Temporary Allowance of NOL Carrybacks Creates Refund Opportunity
For businesses that experience losses this year, a provision of the Coronavirus Aid, Relief, and Economic Security (CARES) Act may deliver a welcome cash flow boost. The act temporarily lifts restrictions on net operating loss (NOL) carrybacks. This allows businesses to offset losses against income earned in previous years and claim a tax refund.
No looking back
At one time, NOLs could be carried back up to two years and forward up to 20 years and offset up to 100% of taxable income. But then the Tax Cuts and Jobs Act (TCJA) changed the rules. It prohibits NOL carrybacks, allows NOLs to be carried forward indefinitely and limits NOL deductions to 80% of taxable income.
CARES Act to the rescue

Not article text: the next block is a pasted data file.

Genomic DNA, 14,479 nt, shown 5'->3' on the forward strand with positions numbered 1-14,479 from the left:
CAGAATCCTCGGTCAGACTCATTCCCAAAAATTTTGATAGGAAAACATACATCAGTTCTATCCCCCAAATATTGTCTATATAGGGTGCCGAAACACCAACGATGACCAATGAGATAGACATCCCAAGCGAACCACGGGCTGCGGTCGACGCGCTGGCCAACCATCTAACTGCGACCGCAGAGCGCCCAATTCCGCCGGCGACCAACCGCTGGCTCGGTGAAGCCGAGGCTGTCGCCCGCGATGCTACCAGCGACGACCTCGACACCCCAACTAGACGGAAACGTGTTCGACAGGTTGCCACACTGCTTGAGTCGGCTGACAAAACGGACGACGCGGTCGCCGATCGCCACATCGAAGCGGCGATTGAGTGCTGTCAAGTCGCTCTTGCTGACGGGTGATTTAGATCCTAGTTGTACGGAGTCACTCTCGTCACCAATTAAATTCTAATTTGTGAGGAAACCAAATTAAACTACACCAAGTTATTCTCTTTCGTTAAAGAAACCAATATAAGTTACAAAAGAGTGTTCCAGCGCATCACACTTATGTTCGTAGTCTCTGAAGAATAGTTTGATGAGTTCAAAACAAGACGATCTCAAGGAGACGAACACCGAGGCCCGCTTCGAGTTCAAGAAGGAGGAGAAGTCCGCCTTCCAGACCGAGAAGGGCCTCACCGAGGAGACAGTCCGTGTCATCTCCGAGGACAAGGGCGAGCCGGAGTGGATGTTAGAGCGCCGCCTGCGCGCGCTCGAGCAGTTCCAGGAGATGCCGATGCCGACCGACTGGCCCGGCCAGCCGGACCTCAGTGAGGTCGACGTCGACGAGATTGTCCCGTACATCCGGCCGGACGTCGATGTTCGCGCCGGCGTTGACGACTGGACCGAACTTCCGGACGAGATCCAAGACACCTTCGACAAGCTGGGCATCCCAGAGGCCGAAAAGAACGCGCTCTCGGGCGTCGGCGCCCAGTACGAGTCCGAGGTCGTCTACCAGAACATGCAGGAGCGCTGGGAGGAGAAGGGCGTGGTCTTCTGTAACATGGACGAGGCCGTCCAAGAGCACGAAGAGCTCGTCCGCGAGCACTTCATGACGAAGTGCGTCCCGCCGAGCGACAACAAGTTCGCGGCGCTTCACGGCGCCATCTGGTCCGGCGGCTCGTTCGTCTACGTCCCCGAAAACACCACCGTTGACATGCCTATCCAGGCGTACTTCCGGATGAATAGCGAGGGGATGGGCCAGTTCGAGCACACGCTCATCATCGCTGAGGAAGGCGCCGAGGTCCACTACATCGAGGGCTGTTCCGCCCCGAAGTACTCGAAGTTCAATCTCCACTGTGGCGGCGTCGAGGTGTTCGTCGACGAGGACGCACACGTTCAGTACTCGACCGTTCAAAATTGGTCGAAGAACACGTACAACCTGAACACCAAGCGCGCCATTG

To assist cash-strapped businesses, the CARES Act temporarily reinstates NOL carrybacks, extends the carryback period to five years and suspends the 80% limit. This relief is available for losses arising in tax years starting after December 31, 2017, and before January 1, 2021 — in other words, for calendar-year businesses, losses arising in 2018, 2019 or 2020.
If your business will experience an NOL in 2020 or had NOLs in recent tax years, consult your tax advisors to discuss strategies for making the most of those losses. For many businesses, carrying NOLs back to previous years (particularly pre-TCJA years when tax rates were higher) will generate substantial refunds.
However, depending on your tax situation, waiving NOL carrybacks and instead carrying losses forward might produce greater tax benefits. Keep in mind, though, that the 80% limit will return for tax years starting after December 31, 2020.
It’s also important to consider the impact of the technical correction to the TCJA, included in the CARES Act. If you’re on a fiscal year and had an NOL for your tax year ending in 2018, you may now be able to carry that loss back up to two years.